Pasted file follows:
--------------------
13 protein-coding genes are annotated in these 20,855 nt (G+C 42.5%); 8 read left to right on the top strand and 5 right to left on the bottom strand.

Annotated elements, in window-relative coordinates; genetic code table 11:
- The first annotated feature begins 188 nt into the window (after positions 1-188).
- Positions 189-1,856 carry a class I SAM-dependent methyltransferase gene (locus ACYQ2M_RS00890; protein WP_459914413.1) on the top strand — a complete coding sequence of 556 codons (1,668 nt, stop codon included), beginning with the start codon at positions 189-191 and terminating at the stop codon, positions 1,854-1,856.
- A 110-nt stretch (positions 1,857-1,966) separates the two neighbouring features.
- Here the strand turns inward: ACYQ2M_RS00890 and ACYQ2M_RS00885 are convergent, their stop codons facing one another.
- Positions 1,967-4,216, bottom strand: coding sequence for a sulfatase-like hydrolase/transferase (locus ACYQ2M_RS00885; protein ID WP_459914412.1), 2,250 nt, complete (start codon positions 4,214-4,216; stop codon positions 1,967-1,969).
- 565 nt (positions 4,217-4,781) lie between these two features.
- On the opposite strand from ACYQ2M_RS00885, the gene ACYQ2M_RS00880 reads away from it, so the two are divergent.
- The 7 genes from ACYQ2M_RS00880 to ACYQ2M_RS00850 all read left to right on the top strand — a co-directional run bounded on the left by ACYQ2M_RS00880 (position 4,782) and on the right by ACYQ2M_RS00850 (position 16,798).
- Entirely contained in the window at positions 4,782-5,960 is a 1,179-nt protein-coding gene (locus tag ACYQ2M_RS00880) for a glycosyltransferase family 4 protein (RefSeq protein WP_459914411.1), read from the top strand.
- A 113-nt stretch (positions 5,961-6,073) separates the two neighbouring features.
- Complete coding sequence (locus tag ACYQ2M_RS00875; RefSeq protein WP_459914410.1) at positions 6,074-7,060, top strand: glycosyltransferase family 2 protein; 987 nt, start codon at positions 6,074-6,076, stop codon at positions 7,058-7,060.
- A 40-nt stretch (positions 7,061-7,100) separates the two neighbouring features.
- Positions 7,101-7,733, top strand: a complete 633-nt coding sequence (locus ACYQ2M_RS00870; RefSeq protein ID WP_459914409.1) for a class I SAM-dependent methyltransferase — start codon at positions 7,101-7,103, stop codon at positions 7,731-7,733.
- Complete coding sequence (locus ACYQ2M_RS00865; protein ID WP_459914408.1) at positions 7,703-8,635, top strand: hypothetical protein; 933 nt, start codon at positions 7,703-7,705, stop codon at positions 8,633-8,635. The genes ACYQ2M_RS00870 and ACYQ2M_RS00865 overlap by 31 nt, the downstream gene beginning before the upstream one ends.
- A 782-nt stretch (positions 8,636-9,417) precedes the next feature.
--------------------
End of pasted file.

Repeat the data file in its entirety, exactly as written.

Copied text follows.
13 protein-coding genes are annotated in these 20,855 nt (G+C 42.5%); 8 read left to right on the top strand and 5 right to left on the bottom strand.

Annotated elements, in window-relative coordinates; genetic code table 11:
- The first annotated feature begins 188 nt into the window (after positions 1-188).
- Positions 189-1,856 carry a class I SAM-dependent methyltransferase gene (locus ACYQ2M_RS00890; protein WP_459914413.1) on the top strand — a complete coding sequence of 556 codons (1,668 nt, stop codon included), beginning with the start codon at positions 189-191 and terminating at the stop codon, positions 1,854-1,856.
- A 110-nt stretch (positions 1,857-1,966) separates the two neighbouring features.
- Here the strand turns inward: ACYQ2M_RS00890 and ACYQ2M_RS00885 are convergent, their stop codons facing one another.
- Positions 1,967-4,216, bottom strand: coding sequence for a sulfatase-like hydrolase/transferase (locus ACYQ2M_RS00885; protein ID WP_459914412.1), 2,250 nt, complete (start codon positions 4,214-4,216; stop codon positions 1,967-1,969).
- 565 nt (positions 4,217-4,781) lie between these two features.
- On the opposite strand from ACYQ2M_RS00885, the gene ACYQ2M_RS00880 reads away from it, so the two are divergent.
- The 7 genes from ACYQ2M_RS00880 to ACYQ2M_RS00850 all read left to right on the top strand — a co-directional run bounded on the left by ACYQ2M_RS00880 (position 4,782) and on the right by ACYQ2M_RS00850 (position 16,798).
- Entirely contained in the window at positions 4,782-5,960 is a 1,179-nt protein-coding gene (locus tag ACYQ2M_RS00880) for a glycosyltransferase family 4 protein (RefSeq protein WP_459914411.1), read from the top strand.
- A 113-nt stretch (positions 5,961-6,073) separates the two neighbouring features.
- Complete coding sequence (locus tag ACYQ2M_RS00875; RefSeq protein WP_459914410.1) at positions 6,074-7,060, top strand: glycosyltransferase family 2 protein; 987 nt, start codon at positions 6,074-6,076, stop codon at positions 7,058-7,060.
- A 40-nt stretch (positions 7,061-7,100) separates the two neighbouring features.
- Positions 7,101-7,733, top strand: a complete 633-nt coding sequence (locus ACYQ2M_RS00870; RefSeq protein ID WP_459914409.1) for a class I SAM-dependent methyltransferase — start codon at positions 7,101-7,103, stop codon at positions 7,731-7,733.
- Complete coding sequence (locus ACYQ2M_RS00865; protein ID WP_459914408.1) at positions 7,703-8,635, top strand: hypothetical protein; 933 nt, start codon at positions 7,703-7,705, stop codon at positions 8,633-8,635. The genes ACYQ2M_RS00870 and ACYQ2M_RS00865 overlap by 31 nt, the downstream gene beginning before the upstream one ends.
- A 782-nt stretch (positions 8,636-9,417) precedes the next feature.